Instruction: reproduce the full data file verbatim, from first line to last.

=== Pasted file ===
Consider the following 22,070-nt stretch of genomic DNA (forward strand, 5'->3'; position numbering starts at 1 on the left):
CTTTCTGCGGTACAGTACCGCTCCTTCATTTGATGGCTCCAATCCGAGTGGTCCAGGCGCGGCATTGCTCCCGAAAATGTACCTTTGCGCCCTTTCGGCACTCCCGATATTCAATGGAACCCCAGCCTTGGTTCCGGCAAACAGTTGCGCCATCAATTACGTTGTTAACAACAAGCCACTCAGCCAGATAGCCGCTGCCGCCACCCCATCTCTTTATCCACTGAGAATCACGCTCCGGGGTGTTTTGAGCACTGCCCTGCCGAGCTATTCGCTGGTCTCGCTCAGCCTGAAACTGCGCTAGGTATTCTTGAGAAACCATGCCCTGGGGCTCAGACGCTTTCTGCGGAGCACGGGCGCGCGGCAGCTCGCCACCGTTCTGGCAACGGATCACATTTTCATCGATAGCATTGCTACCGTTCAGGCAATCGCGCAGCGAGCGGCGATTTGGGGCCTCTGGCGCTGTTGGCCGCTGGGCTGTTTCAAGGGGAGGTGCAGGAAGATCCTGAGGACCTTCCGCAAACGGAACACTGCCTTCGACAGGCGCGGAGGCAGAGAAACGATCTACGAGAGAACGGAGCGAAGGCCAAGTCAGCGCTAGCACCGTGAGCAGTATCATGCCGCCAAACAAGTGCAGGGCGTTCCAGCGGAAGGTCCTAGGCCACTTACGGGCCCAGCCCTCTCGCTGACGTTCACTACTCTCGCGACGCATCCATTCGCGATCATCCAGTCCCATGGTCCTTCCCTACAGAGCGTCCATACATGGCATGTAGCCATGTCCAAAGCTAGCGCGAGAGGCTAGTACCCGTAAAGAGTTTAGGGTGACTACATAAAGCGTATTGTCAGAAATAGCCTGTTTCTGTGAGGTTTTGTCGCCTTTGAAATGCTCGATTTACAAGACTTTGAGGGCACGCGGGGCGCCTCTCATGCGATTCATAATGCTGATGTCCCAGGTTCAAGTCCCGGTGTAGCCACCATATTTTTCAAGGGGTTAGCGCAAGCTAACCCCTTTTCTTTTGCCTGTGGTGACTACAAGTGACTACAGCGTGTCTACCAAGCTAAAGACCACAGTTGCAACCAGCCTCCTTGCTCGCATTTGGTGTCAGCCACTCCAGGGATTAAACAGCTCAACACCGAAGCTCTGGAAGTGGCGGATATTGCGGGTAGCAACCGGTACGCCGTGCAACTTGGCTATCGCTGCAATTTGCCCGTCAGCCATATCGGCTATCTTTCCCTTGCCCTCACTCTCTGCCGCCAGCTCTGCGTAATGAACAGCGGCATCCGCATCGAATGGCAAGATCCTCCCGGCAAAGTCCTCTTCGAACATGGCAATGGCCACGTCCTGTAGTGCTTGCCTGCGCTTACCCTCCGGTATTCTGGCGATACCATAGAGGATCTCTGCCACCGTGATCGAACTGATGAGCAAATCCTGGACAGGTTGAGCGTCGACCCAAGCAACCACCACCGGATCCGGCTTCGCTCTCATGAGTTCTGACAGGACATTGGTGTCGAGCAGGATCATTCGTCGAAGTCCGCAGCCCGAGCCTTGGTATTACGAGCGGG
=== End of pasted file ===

Consider the following 22,070-nt stretch of genomic DNA (forward strand, 5'->3'; position numbering starts at 1 on the left):
CTTTCTGCGGTACAGTACCGCTCCTTCATTTGATGGCTCCAATCCGAGTGGTCCAGGCGCGGCATTGCTCCCGAAAATGTACCTTTGCGCCCTTTCGGCACTCCCGATATTCAATGGAACCCCAGCCTTGGTTCCGGCAAACAGTTGCGCCATCAATTACGTTGTTAACAACAAGCCACTCAGCCAGATAGCCGCTGCCGCCACCCCATCTCTTTATCCACTGAGAATCACGCTCCGGGGTGTTTTGAGCACTGCCCTGCCGAGCTATTCGCTGGTCTCGCTCAGCCTGAAACTGCGCTAGGTATTCTTGAGAAACCATGCCCTGGGGCTCAGACGCTTTCTGCGGAGCACGGGCGCGCGGCAGCTCGCCACCGTTCTGGCAACGGATCACATTTTCATCGATAGCATTGCTACCGTTCAGGCAATCGCGCAGCGAGCGGCGATTTGGGGCCTCTGGCGCTGTTGGCCGCTGGGCTGTTTCAAGGGGAGGTGCAGGAAGATCCTGAGGACCTTCCGCAAACGGAACACTGCCTTCGACAGGCGCGGAGGCAGAGAAACGATCTACGAGAGAACGGAGCGAAGGCCAAGTCAGCGCTAGCACCGTGAGCAGTATCATGCCGCCAAACAAGTGCAGGGCGTTCCAGCGGAAGGTCCTAGGCCACTTACGGGCCCAGCCCTCTCGCTGACGTTCACTACTCTCGCGACGCATCCATTCGCGATCATCCAGTCCCATGGTCCTTCCCTACAGAGCGTCCATACATGGCATGTAGCCATGTCCAAAGCTAGCGCGAGAGGCTAGTACCCGTAAAGAGTTTAGGGTGACTACATAAAGCGTATTGTCAGAAATAGCCTGTTTCTGTGAGGTTTTGTCGCCTTTGAAATGCTCGATTTACAAGACTTTGAGGGCACGCGGGGCGCCTCTCATGCGATTCATAATGCTGATGTCCCAGGTTCAAGTCCCGGTGTAGCCACCATATTTTTCAAGGGGTTAGCGCAAGCTAACCCCTTTTCTTTTGCCTGTGGTGACTACAAGTGACTACAGCGTGTCTACCAAGCTAAAGACCACAGTTGCAACCAGCCTCCTTGCTCGCATTTGGTGTCAGCCACTCCAGGGATTAAACAGCTCAACACCGAAGCTCTGGAAGTGGCGGATATTGCGGGTAGCAACCGGTACGCCGTGCAACTTGGCTATCGCTGCAATTTGCCCGTCAGCCATATCGGCTATCTTTCCCTTGCCCTCACTCTCTGCCGCCAGCTCTGCGTAATGAACAGCGGCATCCGCATCGAATGGCAAGATCCTCCCGGCAAAGTCCTCTTCGAACATGGCAATGGCCACGTCCTGTAGTGCTTGCCTGCGCTTACCCTCCGGTATTCTGGCGATACCATAGAGGATCTCTGCCACCGTGATCGAACTGATGAGCAAATCCTGGACAGGTTGAGCGTCGACCCAAGCAACCACCACCGGATCCGGCTTCGCTCTCATGAGTTCTGACAGGACATTGGTGTCGAGCAGGATCATTCGTCGAAGTCCGCAGCCCGAGCCTTGGTATTACGAGCGGG